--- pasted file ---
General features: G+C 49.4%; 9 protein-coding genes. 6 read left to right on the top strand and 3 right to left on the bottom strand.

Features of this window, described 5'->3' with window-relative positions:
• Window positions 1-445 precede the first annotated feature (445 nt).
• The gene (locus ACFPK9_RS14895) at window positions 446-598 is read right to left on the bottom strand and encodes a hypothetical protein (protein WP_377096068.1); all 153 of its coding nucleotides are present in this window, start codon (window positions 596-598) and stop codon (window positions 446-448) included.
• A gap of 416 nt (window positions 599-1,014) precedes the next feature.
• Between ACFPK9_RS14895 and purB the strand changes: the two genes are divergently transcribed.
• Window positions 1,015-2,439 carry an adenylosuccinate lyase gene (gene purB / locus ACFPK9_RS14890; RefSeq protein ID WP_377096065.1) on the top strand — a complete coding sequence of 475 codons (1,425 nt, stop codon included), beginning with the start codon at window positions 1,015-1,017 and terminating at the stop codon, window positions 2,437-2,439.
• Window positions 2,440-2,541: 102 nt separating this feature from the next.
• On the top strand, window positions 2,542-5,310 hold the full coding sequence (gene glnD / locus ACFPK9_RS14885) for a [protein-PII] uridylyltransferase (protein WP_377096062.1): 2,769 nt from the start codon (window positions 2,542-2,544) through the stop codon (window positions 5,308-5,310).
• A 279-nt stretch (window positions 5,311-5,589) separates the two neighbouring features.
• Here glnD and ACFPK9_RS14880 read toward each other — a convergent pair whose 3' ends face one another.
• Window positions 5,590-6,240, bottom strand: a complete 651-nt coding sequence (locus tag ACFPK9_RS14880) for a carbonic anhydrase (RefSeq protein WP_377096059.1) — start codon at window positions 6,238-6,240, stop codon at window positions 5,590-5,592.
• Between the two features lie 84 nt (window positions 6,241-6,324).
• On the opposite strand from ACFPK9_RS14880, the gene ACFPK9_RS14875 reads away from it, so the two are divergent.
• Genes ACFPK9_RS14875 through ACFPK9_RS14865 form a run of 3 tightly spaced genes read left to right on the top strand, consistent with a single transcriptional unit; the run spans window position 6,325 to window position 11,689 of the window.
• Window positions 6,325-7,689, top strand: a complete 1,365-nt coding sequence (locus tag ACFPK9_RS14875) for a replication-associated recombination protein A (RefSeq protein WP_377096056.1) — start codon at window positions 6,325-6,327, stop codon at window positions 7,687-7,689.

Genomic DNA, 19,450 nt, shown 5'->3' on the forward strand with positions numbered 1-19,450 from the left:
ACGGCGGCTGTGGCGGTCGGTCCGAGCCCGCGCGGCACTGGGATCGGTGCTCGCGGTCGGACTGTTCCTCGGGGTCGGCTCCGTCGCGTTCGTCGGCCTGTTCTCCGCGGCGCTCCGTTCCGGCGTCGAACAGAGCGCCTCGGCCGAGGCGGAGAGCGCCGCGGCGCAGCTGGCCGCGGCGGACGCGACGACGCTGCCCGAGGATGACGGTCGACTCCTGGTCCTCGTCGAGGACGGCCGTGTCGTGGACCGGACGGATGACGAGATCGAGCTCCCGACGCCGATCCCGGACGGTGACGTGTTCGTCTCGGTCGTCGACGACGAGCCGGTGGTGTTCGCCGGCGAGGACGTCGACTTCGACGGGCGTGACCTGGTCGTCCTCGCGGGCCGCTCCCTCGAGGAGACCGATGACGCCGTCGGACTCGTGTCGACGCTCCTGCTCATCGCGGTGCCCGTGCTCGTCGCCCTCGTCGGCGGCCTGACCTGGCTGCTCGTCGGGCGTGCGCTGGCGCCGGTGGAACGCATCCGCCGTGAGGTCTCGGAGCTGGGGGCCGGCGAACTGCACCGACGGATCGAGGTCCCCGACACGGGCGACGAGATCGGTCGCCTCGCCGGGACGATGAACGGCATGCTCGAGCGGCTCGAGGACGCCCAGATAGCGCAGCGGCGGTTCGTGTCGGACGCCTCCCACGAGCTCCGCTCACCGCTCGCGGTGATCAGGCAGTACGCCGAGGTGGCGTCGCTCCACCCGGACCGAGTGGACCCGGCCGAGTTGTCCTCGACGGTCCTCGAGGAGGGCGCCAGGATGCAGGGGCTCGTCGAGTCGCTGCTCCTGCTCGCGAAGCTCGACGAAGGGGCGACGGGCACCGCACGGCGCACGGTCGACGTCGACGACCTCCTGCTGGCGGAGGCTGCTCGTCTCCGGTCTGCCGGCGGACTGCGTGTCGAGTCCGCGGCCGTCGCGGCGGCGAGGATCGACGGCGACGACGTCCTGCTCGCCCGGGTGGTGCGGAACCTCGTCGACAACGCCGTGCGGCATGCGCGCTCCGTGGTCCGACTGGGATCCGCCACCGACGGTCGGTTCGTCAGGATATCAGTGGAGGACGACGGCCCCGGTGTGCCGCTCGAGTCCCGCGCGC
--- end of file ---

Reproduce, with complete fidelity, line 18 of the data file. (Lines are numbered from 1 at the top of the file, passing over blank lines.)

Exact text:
ACGGCGGCTGTGGCGGTCGGTCCGAGCCCGCGCGGCACTGGGATCGGTGCTCGCGGTCGGACTGTTCCTCGGGGTCGGCTCCGTCGCGTTCGTCGGCCTGTTCTCCGCGGCGCTCCGTTCCGGCGTCGAACAGAGCGCCTCGGCCGAGGCGGAGAGCGCCGCGGCGCAGCTGGCCGCGGCGGACGCGACGACGCTGCCCGAGGATGACGGTCGACTCCTGGTCCTCGTCGAGGACGGCCGTGTCGTGGACCGGACGGATGACGAGATCGAGCTCCCGACGCCGATCCCGGACGGTGACGTGTTCGTCTCGGTCGTCGACGACGAGCCGGTGGTGTTCGCCGGCGAGGACGTCGACTTCGACGGGCGTGACCTGGTCGTCCTCGCGGGCCGCTCCCTCGAGGAGACCGATGACGCCGTCGGACTCGTGTCGACGCTCCTGCTCATCGCGGTGCCCGTGCTCGTCGCCCTCGTCGGCGGCCTGACCTGGCTGCTCGTCGGGCGTGCGCTGGCGCCGGTGGAACGCATCCGCCGTGAGGTCTCGGAGCTGGGGGCCGGCGAACTGCACCGACGGATCGAGGTCCCCGACACGGGCGACGAGATCGGTCGCCTCGCCGGGACGATGAACGGCATGCTCGAGCGGCTCGAGGACGCCCAGATAGCGCAGCGGCGGTTCGTGTCGGACGCCTCCCACGAGCTCCGCTCACCGCTCGCGGTGATCAGGCAGTACGCCGAGGTGGCGTCGCTCCACCCGGACCGAGTGGACCCGGCCGAGTTGTCCTCGACGGTCCTCGAGGAGGGCGCCAGGATGCAGGGGCTCGTCGAGTCGCTGCTCCTGCTCGCGAAGCTCGACGAAGGGGCGACGGGCACCGCACGGCGCACGGTCGACGTCGACGACCTCCTGCTGGCGGAGGCTGCTCGTCTCCGGTCTGCCGGCGGACTGCGTGTCGAGTCCGCGGCCGTCGCGGCGGCGAGGATCGACGGCGACGACGTCCTGCTCGCCCGGGTGGTGCGGAACCTCGTCGACAACGCCGTGCGGCATGCGCGCTCCGTGGTCCGACTGGGATCCGCCACCGACGGTCGGTTCGTCAGGATATCAGTGGAGGACGACGGCCCCGGTGTGCCGCTCGAGTCCCGCGCGC